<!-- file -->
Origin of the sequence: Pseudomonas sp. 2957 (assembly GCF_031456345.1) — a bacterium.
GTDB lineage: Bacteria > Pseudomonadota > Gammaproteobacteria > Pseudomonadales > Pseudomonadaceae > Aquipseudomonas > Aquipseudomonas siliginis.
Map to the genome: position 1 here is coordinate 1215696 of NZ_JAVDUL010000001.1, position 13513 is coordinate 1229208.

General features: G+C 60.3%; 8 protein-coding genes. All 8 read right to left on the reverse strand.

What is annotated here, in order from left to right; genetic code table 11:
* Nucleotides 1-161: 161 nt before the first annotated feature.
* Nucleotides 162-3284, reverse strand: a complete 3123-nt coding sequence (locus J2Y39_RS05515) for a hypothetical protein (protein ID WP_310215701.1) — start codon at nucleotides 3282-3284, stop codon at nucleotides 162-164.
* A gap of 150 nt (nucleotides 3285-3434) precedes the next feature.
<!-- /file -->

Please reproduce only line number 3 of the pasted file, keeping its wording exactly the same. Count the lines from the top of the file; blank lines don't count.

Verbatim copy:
Map to the genome: position 1 here is coordinate 1215696 of NZ_JAVDUL010000001.1, position 13513 is coordinate 1229208.